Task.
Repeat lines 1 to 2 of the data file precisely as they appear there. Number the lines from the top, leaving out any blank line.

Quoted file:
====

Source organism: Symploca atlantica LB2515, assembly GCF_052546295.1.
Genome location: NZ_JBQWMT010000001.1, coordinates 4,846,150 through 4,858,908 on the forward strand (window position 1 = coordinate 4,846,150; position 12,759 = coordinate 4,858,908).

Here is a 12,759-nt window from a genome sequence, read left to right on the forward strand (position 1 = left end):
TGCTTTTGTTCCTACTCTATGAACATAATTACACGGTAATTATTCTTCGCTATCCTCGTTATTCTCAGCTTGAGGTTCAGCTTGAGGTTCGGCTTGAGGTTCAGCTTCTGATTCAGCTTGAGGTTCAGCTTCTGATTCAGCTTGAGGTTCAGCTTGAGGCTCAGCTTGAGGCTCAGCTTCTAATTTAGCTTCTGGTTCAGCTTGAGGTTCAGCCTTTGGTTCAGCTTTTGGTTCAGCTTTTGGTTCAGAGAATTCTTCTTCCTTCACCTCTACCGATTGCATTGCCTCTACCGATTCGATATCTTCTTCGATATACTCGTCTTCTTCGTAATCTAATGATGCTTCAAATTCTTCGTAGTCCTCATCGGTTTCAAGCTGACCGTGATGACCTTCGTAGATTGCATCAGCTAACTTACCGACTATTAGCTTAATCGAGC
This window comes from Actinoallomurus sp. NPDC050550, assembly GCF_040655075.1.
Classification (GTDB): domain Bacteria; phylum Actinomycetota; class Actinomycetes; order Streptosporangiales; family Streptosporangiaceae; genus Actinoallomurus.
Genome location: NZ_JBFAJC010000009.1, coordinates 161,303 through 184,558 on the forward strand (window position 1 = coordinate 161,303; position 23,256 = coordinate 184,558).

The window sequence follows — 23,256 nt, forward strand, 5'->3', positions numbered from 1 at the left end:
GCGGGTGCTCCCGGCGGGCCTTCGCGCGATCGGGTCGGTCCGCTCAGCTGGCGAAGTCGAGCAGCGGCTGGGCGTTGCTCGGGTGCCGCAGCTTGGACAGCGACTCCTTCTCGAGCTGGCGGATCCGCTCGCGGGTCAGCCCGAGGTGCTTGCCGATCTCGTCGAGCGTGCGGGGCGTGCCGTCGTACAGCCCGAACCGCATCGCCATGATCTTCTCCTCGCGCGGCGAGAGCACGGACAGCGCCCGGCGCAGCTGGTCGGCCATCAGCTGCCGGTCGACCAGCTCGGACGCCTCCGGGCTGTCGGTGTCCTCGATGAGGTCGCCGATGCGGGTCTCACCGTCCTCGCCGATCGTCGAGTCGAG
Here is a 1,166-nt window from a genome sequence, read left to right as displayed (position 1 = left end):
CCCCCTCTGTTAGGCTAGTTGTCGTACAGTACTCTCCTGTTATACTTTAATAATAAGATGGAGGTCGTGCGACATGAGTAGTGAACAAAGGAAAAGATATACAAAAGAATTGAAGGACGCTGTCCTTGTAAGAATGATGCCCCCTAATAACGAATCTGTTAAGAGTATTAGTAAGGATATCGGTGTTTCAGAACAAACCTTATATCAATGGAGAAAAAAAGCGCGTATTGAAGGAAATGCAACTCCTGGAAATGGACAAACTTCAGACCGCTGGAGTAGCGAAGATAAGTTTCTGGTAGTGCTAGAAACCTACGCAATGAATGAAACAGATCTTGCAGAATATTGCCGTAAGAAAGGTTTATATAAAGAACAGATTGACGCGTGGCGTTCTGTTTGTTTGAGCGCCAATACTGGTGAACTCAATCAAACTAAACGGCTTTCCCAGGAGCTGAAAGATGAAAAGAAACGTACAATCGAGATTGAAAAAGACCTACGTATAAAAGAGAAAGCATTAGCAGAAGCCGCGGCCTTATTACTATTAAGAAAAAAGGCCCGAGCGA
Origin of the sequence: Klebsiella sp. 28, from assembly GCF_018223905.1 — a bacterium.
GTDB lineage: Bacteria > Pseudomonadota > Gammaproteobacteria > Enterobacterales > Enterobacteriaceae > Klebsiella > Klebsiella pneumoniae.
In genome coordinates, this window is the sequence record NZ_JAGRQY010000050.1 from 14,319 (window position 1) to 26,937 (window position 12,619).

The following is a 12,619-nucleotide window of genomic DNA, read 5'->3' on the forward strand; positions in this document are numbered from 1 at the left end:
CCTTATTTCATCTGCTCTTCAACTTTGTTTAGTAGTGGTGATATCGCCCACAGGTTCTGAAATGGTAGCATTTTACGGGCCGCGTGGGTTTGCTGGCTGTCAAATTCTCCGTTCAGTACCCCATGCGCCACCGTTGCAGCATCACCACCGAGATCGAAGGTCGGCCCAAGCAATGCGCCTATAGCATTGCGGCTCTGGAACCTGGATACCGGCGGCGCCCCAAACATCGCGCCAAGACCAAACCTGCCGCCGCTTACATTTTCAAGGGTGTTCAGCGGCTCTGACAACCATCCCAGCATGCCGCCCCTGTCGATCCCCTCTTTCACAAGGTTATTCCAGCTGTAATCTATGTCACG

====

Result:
Source organism: Symploca atlantica LB2515, assembly GCF_052546295.1.
Genome location: NZ_JBQWMT010000001.1, coordinates 4,846,150 through 4,858,908 on the forward strand (window position 1 = coordinate 4,846,150; position 12,759 = coordinate 4,858,908).